APIs at dawn
If you're excited about the creative possibilities of social platforms you'd be over the moon this week. Not only did Foursquare release a push API (allowing app developer to know when people have checked into certain places), but Google+ has launched their much-awaited API. Ready, set, code!
Twitter releases web analytics
Are you wondering how many people Twitter is sending to your website, and how your Retweet buttons are performing on your site? Worry no more. Twitter is rolling out web analytics. But when will they roll out analytics for your Twitter account so that you can see how it is performing? Hopefully soon.
Facebook introduces Subscription feature
Big move from Facebook this week, as they launched the Subscription feature. This allows people to subscribe to updates from people you're not friends with, as well as have some control over which updates you see from your friends. So a bit like Google+ Circles; but also quite a bit like Twitter.
So should Twitter be worried? Not just yet, says GigaOm. Facebook is still the place you visit to find out what your friends have to say, unlike Twitter.
"Twitter is uniquely designed to be a real-time news distribution network, and has become just that for so many millions of users that a new feature from Facebook — or the launch of Google+ for that matter — isn’t likely to erode its position significantly."
Niche is the new black
A young Australian fashion blogger charges $450 per display ad per month on her site. She has more than 10 of these ads. The New York times reported on the news trend towards niche sites this week. Yes, there might be carnage in traditional press, but the likes of Techcrunch is raking in the money.
However, keeping a good blog up-to-date is hard work. So it's no real surprise that Tumblr, which allows you to quickly curate and re-blog content, is doing so well. Numbers showed that the platform is racking up 12 billion page views per month, which is 8 times as much as WordPress.com (Not self hosted mind, that part of WordPress now powers more than 30 million websites).
In related news: Posterous, that other light blogging service, re-launched, focusing more on mobile, photosharing and introducing a new feature called Spaces, which is pretty similar to Google+ circles.
Is sex moving from the screen to your street corner?
It's the new trend. Mixing social and location is producing a raft of new applications aiming at… err intimate interaction. In other news, Forbes reports there's a lot less porn on the internet than thought.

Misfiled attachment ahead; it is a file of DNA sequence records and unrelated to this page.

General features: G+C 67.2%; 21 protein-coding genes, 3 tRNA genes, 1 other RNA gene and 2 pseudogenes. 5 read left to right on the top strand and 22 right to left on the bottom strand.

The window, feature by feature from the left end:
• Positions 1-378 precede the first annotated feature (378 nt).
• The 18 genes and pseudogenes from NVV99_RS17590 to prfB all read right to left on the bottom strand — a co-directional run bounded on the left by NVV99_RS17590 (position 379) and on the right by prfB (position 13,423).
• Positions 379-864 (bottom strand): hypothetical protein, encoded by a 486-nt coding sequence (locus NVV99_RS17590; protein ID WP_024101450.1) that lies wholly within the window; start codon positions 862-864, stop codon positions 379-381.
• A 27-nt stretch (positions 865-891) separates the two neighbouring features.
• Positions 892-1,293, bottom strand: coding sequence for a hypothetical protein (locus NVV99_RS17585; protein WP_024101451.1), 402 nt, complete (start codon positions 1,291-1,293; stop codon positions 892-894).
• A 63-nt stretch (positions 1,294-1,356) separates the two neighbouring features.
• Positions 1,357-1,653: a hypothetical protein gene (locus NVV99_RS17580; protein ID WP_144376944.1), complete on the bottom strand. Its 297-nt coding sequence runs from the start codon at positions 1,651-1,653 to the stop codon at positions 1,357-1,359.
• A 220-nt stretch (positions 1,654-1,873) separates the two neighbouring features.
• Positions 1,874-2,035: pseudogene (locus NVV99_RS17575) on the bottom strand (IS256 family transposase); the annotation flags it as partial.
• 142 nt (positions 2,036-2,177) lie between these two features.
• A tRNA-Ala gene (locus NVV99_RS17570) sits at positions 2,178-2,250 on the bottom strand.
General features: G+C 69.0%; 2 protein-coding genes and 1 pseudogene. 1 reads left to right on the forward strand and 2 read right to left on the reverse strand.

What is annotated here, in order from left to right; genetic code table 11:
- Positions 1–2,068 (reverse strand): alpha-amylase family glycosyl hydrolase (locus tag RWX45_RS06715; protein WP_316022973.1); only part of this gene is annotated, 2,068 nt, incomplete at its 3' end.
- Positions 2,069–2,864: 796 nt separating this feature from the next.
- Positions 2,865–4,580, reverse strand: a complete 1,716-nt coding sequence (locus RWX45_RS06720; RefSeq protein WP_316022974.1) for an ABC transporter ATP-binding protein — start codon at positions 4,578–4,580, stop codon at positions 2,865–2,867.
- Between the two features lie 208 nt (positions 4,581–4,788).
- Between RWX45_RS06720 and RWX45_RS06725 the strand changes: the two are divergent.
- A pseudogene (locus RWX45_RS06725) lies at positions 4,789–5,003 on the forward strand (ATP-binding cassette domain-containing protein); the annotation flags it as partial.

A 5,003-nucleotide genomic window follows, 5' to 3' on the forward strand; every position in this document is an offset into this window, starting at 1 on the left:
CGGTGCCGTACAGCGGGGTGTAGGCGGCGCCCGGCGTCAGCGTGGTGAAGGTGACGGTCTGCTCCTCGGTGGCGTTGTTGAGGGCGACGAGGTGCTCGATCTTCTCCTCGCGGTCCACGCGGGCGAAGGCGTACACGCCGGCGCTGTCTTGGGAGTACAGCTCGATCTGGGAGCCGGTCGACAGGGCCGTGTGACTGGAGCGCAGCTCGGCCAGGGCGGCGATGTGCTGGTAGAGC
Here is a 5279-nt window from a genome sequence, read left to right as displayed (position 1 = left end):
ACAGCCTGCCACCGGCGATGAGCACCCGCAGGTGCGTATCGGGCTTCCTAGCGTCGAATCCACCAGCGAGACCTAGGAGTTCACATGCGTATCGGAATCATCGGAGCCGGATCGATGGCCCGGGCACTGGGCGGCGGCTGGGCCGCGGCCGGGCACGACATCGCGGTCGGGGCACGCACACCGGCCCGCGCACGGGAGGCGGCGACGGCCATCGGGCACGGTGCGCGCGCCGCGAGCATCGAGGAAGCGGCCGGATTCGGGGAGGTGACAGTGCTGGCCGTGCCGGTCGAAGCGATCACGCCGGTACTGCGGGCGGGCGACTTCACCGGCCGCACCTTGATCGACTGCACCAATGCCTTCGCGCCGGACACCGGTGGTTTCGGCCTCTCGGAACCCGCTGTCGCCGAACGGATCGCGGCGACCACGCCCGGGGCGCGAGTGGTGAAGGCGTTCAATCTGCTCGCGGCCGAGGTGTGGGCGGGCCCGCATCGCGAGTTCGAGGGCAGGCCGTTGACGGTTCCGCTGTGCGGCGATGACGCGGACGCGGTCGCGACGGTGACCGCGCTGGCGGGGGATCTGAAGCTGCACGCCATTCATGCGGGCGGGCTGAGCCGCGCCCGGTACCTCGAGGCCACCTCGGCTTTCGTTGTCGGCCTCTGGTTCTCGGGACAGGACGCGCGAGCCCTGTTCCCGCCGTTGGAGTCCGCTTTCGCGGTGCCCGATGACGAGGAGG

Social Media at the workplace
Increasingly, companies are nervous about their employees using Social Media and are blocking access. Wrong, claim these 2 studies. They show that allowing people free internet access can actually increase productivity.
The volatile nature of Bitcoin
We keep watching the progress of virtual currency Bitcoin with peeled eyes. It’s a cool idea, it’s out of reach of the reviled banking industry. And in a way, it's more DIY, more social.
Last week, however, super-economist Paul Krugman wrote a blogpost stating why Bitcoin is failing. The first function money should have, Krugman says, is to fascilitate transactions. Even though Bitcoin has succeeded as an investment medium, that also means its massively deflationary – and everybody is hoarding their ever more valuable Bitcoins and not using them as money. In reaction to his post, Bitcoin’s dollar-value almost immediately plummeted from its nominal just-over-six-dollar value to well below five dollars. And it’s still heading down.
On a more positive note, Bitcoinica (a Bitcoin trading platform) has released a Bitcoin trading API, on which they traded 8092.44 BTC in the first 48 hours.
The Bipolar World of Infotech
This week our Twitter stream was set on fire by this speech by Ben Hammersley, addressing the Information Assurance Advisory Council. (In short, scary security-minded people, the type who buy custom cryptography)
It’s a far-reaching speech, addressing the strange bipolar nature of information technology today: where the risk averse people with decision making power are pre-internet but the future leaders are embracing the risky internet whole-heartedly.
"We can bitch about it, but Facebook, Twitter, Google and all the rest are, in many ways the very definition of modern life in the democratic west. For many, a functioning internet with freedom of speech, and a good connection to the social networks of our choice is a sign not just of modernity, but of civilisation itself."
It's extensive, but it's absolutely worth a read.
Creative Of The Week – David Guetta
Let's be clear about one thing: we didn't pick Guetta for his creative output. His music really isn't our cup of tea.
But this week he decided to sell his album through Facebook. That in itself is, we think, a first. But it's also interesting to see that you're able to make the purchase with Facebook Credits.
Posted by Gerrie Smits